Jesus then explains by quoting Ps. 118:22 (v. 17-18) “But he looked directly at them and said, ‘What then is this that is written: ‘“The stone that the builders rejected has become the cornerstone”? Everyone who falls on that stone will be broken to pieces, and when it falls on anyone, it will crush him.” The reaction of the teachers of the law and the chief priests (v. 19), “The scribes and the chief priests sought to lay hands on him at that very hour, for they perceived that he had told this parable against them, but they feared the people.”
The fact of the matter is this, that Jesus is a stumbling stone. He is a stumbling stone in order to get their attention so they will believe. A person may stumble over Jesus and be hurt, but this is not a fatal wound as a matter of fact, this might be a saving wound, if it does get their attention.
Jesus is the stone that was thrown away, that is, He is the fulfillment of the Old Covenant. The Old Covenant has passed away. Not because it was just tossed, but because Jesus fulfilled all its requirements. Now He is the corner stone for a new covenant. The New Testament Church is built on Jesus and faith in Him.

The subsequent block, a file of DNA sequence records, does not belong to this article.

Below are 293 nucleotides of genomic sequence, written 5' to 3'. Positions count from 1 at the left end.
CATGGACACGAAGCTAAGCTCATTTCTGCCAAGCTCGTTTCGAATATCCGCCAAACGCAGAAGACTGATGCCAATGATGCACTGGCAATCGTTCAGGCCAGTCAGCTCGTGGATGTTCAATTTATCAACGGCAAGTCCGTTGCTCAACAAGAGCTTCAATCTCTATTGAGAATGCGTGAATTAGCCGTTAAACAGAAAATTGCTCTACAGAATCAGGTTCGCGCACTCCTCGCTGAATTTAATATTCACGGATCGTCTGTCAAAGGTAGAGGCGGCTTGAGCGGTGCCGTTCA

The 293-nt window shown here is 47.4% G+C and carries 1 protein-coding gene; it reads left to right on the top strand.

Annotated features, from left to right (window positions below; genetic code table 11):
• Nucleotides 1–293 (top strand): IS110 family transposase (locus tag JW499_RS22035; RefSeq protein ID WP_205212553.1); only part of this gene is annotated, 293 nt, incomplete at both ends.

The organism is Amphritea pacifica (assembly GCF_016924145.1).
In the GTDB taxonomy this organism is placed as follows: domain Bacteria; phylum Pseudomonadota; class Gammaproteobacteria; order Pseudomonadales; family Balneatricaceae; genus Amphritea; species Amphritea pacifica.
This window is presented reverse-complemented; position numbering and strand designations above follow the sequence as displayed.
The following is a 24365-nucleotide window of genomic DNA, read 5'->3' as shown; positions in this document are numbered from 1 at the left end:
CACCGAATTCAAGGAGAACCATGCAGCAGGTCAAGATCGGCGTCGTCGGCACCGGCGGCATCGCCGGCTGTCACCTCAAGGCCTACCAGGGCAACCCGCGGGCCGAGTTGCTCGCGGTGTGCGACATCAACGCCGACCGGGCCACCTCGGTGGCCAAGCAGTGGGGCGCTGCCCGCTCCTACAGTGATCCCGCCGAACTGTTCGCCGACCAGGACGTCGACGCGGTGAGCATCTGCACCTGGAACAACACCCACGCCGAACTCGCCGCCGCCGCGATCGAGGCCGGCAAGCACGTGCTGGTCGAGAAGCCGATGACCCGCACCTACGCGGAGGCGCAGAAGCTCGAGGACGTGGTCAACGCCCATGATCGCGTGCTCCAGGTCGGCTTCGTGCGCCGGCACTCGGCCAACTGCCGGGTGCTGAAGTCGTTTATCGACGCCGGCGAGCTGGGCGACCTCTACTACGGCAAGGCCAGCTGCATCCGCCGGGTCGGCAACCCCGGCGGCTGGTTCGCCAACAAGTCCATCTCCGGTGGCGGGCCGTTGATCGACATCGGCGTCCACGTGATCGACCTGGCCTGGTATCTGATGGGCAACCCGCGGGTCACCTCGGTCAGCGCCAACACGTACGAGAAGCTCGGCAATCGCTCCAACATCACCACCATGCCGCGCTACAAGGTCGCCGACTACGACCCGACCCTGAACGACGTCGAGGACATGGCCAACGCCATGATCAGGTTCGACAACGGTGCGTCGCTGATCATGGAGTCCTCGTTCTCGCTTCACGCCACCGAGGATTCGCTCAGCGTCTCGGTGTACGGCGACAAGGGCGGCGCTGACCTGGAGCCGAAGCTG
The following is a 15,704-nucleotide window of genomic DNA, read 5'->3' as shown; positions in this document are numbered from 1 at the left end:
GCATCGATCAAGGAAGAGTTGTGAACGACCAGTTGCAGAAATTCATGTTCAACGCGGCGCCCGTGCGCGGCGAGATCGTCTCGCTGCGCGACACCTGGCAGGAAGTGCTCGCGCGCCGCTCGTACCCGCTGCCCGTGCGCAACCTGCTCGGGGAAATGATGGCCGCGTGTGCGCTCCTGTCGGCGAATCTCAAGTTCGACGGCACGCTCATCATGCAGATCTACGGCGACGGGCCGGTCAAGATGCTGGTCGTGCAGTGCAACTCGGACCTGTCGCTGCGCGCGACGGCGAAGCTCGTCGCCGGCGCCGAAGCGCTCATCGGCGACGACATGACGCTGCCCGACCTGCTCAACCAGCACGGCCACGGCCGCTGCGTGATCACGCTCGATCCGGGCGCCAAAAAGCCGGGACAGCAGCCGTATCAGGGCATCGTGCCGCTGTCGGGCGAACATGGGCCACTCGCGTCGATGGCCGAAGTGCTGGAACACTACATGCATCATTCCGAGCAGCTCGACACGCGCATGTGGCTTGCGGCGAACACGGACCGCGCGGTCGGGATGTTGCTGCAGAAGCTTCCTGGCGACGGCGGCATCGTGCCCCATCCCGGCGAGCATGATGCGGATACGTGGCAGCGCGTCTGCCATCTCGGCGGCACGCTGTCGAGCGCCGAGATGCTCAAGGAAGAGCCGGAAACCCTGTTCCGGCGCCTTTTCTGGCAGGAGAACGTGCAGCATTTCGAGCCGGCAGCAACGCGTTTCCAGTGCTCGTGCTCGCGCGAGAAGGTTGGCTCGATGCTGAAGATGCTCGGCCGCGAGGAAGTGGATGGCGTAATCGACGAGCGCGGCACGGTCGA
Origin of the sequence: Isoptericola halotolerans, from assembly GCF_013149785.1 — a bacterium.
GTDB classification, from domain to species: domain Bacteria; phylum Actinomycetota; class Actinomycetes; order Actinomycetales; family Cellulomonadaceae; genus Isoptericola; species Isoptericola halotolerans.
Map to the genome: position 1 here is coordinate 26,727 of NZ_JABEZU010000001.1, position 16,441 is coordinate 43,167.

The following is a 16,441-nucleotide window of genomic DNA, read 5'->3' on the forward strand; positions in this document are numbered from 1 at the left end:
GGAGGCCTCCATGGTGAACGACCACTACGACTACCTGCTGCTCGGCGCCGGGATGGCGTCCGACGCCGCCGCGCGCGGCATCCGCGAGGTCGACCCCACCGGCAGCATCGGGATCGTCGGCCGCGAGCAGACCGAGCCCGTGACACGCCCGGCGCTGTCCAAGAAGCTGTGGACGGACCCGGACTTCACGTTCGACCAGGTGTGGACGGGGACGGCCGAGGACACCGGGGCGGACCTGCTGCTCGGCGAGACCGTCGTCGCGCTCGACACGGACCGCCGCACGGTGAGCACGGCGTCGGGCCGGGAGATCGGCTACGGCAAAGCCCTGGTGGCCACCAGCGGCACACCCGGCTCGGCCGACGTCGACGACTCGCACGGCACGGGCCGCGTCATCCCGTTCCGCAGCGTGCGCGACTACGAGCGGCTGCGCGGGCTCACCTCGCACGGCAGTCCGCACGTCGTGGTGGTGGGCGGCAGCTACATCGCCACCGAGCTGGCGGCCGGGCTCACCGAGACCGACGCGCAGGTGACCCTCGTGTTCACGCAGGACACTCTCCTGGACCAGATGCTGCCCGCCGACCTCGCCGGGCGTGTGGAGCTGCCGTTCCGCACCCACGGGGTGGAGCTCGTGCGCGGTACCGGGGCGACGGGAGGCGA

And there is the warning for those who continually disown Jesus. He is the stone that will fall on them and crush them. This is a permanent crushing, a fatal crushing, an everlasting life in hell crushing. In other words, for all those who continually reject Jesus, all they can expect is eternal spiritual death.